But, noted Kenneth Jackson, during that same visit, eight leading officers in the Seattle Klan, complaining that they were being bled dry of money by the national Klan, summarily resigned and formed their own split-off group. “Ignoring an attempt by Imperial Wizard Evans to shift local attention to motherhood and the Catholic Church, hundreds of Seattle Klansmen met in Carpenter’s Hall on November 17, 1924, and formed officially the International Klan of America.”9 Little is known about this organization or how long it lasted.
Toward the end of November 1924, local papers reported that the Seattle Klan was essentially dead.10 Chalmers summarized the Seattle Klan’s downward spiral as common to many chapters throughout the country, with “the usual debilitating internal schisms over fees and salaries, financial accounting, national versus local decision making, and the backwash of the fight between Simmons and Evans for control in Atlanta.”11
But Klan activity in Seattle, though much diminished, continued through the latter half of the 1920s. Seattle was no longer the center of Washington State Klan activity. That role shifted to chapters in the north, in Whatcom and Skagit Counties, where the Klan continued to elect politicians, hold massive rallies, parade through city streets, and host state Klan conventions. News coverage of these large events in or near Bellingham mention of Seattle Klan representatives. WJ Robinson from the Seattle Klan spoke to a rally of tens of thousands in Lynden on September 26, 1925.12 Seattle Klan No. 56 was reported to have presented “an exemplification of the Lodge of Sorrows” at a State Klan convention in Bellingham in 1929.13 But there is almost no record of this “klavern.” By the end of the 1920s, the KKK in Seattle was but a shadowy remnant of the organization that in 1923 had attracted thousands.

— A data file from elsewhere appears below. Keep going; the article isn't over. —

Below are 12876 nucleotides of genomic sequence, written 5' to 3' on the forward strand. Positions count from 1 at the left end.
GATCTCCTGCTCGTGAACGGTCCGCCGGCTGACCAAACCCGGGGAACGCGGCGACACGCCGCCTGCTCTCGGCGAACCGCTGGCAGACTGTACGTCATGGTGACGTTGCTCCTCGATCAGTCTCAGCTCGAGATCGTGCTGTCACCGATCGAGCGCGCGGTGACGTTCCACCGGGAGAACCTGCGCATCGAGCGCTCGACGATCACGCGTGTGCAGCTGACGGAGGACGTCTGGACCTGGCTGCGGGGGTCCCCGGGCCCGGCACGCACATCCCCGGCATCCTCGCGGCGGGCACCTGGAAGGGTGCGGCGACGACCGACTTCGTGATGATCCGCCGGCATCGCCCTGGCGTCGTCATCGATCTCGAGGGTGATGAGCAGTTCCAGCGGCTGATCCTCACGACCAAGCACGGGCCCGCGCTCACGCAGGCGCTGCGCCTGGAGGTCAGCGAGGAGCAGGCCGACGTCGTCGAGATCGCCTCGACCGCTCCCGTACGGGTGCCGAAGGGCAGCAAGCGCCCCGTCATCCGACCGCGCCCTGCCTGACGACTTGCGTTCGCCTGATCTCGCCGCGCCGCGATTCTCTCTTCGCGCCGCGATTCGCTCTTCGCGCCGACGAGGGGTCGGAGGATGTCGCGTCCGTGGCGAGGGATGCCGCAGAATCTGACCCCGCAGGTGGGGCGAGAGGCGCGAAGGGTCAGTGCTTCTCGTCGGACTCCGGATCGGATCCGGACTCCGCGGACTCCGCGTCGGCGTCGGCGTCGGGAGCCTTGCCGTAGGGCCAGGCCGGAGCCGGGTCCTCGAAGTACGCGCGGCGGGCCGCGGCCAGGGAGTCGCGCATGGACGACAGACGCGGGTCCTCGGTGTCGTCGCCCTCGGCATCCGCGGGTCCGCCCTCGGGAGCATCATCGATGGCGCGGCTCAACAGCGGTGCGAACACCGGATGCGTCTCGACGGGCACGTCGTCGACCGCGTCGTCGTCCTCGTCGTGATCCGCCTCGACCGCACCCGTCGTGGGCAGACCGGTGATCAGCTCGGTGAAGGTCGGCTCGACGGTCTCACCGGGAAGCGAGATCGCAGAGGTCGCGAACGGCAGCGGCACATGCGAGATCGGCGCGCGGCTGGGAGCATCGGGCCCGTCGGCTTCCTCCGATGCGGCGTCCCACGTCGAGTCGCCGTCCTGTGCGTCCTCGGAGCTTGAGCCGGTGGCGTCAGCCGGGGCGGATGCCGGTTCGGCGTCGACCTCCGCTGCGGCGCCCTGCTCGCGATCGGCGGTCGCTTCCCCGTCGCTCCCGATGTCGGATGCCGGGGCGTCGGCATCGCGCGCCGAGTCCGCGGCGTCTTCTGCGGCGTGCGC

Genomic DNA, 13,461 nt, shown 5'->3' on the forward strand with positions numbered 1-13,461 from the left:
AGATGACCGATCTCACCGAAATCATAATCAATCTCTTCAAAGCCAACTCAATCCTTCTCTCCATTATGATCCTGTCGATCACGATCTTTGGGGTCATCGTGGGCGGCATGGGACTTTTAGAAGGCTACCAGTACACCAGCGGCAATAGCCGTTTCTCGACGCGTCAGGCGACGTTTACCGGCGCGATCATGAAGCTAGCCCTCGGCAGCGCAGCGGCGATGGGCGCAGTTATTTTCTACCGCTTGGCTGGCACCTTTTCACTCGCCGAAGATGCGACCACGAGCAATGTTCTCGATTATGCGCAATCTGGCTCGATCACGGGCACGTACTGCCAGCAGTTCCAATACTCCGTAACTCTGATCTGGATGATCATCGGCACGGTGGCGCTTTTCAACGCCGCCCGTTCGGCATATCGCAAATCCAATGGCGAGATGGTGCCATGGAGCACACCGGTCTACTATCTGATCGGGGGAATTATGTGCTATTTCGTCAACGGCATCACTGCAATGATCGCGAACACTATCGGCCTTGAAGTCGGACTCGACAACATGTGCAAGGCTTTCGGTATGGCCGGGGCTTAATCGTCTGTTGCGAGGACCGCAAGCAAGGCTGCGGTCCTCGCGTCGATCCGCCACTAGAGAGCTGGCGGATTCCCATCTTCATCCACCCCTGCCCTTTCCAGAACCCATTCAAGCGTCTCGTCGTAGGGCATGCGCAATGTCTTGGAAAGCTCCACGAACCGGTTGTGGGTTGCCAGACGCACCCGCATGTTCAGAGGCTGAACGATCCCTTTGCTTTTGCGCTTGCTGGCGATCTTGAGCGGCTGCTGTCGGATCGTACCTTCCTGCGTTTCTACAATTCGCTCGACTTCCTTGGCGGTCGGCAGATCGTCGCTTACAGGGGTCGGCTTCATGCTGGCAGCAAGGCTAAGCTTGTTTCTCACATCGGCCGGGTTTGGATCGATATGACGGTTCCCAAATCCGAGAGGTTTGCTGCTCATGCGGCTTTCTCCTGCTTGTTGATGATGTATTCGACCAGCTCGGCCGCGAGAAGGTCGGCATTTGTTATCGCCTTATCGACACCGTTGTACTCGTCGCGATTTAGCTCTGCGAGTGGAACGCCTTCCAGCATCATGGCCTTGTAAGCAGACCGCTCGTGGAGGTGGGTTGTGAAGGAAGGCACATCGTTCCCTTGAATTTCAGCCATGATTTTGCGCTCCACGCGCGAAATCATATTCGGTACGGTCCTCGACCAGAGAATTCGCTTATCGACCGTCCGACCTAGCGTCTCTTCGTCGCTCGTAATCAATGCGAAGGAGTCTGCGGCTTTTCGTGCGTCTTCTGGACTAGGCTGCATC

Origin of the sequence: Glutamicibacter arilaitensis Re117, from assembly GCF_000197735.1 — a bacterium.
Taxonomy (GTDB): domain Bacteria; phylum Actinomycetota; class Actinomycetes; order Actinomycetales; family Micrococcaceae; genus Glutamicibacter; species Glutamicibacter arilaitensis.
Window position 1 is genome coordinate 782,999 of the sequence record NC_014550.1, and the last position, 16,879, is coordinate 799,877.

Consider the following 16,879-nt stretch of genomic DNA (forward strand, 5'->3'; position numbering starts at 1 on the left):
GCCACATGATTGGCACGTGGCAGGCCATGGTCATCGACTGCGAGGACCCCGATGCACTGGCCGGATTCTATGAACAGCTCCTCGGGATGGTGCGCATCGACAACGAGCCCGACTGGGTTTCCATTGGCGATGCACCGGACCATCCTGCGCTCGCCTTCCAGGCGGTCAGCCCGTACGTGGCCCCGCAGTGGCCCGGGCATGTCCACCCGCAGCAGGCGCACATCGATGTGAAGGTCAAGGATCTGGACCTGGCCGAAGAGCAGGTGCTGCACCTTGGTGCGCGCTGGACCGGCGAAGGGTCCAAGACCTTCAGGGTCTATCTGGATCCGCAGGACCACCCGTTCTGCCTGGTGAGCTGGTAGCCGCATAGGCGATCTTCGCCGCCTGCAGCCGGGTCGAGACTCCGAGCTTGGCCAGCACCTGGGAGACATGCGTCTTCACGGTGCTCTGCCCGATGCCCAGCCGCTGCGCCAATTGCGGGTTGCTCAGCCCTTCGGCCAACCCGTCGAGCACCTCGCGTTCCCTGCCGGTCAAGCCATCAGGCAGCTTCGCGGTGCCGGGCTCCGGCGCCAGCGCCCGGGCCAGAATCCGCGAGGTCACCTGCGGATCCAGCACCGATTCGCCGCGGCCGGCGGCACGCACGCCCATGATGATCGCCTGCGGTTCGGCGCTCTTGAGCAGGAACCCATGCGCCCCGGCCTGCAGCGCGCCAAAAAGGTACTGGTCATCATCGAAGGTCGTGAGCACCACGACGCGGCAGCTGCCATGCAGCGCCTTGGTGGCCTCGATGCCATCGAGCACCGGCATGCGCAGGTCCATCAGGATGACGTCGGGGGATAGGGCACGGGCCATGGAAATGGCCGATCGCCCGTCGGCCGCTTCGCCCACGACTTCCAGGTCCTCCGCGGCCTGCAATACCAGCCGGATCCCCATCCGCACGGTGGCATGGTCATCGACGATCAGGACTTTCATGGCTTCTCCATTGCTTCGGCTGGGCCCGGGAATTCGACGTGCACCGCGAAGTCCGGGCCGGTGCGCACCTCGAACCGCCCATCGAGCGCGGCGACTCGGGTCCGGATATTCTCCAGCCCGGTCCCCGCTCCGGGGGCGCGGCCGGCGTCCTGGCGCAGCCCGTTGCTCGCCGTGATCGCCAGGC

“The Washington State Klan in the 1920s” by Trevor Griffey includes the following chapters:
- Citizen Klan: Electoral Politics and the KKK in WA
- Luther I. Powell, Northwest KKK Organizer
- The Ku Klux Klan in Seattle
- The Strongest Chapter in WA: Bellingham’s KKK
- The Ku Klux Klan and Vigilante Culture in Yakima Valley
- KKK Super Rallies in Washington State, 1923-24
- Social Klan: White Supremacy in Everyday Life
- The Washington State KKK and the U.S. Navy
- Non-Citizen Klan: Royal Riders of the Red Robe
Copyright (©) Trevor Griffey 2007
1 Los Angeles Times (1886-Current File); Jul 4, 1921; ProQuest Historical Newspapers Los Angeles Times (1881 - 1985) pg. I4
2 “Kass Kounty Klan.” “Dakota Datebook.” Prairie Public Radio. September 1, 2006. //www.prairiepublic.org/programs/datebook/bydate/06/0906/090106.jsp
3 On John A. Jeffrey’s career as populist legislator in Oregon, see Jeff LaLande. “A ‘Little Kansas’ in Southern Oregon: The Course and Character of Populism in Jackson County, 1890-1900.” The Pacific Historical Review, Vol. 63, No. 2. (May, 1994), pp. 149-176.
4 Kenneth T. Jackson. The Ku Klux Klan in the City, 1915-1930. New York: Oxford University Press, 1967. p.194-5
6 Washington State Historical Society Research Center. Boland Collection. Photo ID # 11024. “Seattle KKK.”
7 Jackson, p. 195
8 David Chalmers. Hooded Americanism: The History of the Ku Klux Klan. Chicago: Quadrangle Books, 1968. p. 217
9 Jackson, 195
10 “Seattle Klan Now Defunct,” The Kent Advertiser-Journal 27 November 1924, p. 1. Cited in David Norberg. “Ku Klux Klan in the Valley: A 1920s Phenomena.” White River Journal: A Journal of the White River Valley Museum. January, 2004.//www.wrvmuseum.org/journal/journal_0104.htm
11 Chalmers, pp. 218-19
12 “Thousands Gather to Observe Klan.” Lynden Tribune. Oct 1, 1925. p. 1
13 “Less Secrecy in K.K.K. is Urged; Convention Ends.” Bellingham Herald. July 29, 1929. p. 11